On Thursday, the U.S. Food and Drug Administration (FDA) announced that it will begin a gradual and total elimination of trans fats in the American food system. Trans fats, widely considered to be the worst possible kind of fat for heart health, is most commonly found in processed foods—from cookies to frozen pizza. Once thought of as a safe flavor and texture enhancer, trans fat is now linked to life-threatening disease and even death.
While growing awareness about trans fats has led to a sharp decline in their use over the past decade, they "remain an area of significant public health concern" according to FDA Commissioner Margaret Hamburg. Hamburg said that phasing these toxic fats out completely could prevent as many as 20,000 heart attacks a year and 7,000 deaths.
After a comment period of two months, the FDA will decide on a timeline for trans fat elimination. "We want to do it in a way that doesn't unduly disrupt markets," Michael Taylor, FDA's deputy commissioner for foods, told the AP. Still, he says, "industry has demonstrated that it is by and large feasible to do."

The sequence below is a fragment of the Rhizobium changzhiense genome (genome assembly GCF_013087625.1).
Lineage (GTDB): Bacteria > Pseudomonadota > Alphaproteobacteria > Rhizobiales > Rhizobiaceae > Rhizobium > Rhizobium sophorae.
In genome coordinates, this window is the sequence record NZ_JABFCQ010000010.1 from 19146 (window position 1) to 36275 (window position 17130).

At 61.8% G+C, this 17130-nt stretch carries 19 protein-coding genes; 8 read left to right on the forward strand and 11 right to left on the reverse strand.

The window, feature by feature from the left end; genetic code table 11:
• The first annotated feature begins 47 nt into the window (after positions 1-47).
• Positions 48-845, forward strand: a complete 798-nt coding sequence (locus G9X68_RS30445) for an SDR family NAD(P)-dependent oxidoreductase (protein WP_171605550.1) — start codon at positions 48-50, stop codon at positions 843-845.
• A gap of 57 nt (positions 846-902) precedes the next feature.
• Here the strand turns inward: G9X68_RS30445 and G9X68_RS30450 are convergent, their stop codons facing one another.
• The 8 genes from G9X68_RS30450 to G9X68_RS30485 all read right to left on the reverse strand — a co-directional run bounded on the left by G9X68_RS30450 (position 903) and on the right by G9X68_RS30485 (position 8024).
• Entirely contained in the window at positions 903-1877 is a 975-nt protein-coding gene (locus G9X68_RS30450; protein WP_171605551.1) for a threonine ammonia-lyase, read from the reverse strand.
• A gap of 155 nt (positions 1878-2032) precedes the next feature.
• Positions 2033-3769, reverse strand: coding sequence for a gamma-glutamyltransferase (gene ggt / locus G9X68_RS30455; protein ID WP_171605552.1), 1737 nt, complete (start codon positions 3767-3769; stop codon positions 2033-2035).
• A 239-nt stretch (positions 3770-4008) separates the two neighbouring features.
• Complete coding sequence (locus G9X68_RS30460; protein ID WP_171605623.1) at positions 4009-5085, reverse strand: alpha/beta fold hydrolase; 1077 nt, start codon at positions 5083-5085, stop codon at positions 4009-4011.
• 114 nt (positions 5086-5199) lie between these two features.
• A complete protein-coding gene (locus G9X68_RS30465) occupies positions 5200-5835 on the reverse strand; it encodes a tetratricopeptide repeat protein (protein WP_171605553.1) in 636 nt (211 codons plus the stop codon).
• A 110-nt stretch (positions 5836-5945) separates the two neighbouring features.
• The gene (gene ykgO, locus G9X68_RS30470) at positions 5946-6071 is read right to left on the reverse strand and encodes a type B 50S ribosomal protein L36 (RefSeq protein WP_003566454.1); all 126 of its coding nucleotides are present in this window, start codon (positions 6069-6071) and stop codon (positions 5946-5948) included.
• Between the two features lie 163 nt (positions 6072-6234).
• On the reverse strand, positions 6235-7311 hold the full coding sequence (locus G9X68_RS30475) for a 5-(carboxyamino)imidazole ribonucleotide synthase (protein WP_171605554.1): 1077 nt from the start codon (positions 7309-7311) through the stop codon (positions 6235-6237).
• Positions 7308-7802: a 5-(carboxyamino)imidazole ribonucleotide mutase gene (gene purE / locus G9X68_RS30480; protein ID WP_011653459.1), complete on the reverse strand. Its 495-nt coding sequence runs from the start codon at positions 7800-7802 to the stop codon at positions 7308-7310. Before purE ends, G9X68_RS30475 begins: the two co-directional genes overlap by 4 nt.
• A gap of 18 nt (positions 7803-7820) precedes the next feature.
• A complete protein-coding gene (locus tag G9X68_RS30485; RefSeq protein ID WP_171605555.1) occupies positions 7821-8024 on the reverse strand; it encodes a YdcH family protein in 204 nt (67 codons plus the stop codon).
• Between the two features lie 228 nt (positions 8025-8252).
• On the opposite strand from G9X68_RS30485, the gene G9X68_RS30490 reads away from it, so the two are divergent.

We all know that fat in general isn't necessarily bad for us. In fact the body needs good fats to support itself. But trans fats are bad in every sense of the word. "Like saturated fats, trans fats raise LDL 'bad' cholesterol and increase the risk of heart disease. But unlike saturated fats, trans fats lower HDL 'good' cholesterol and may do more damage. The American Heart Association advises limiting saturated fat consumption to less than 7% of daily calories and trans fat consumption to less than 1%," explains WebMD.
Health advocacy groups, including the Center for Science in the Public Interest, say a six to 12 month phase-out period should be more than enough time to get trans fats off the shelves.
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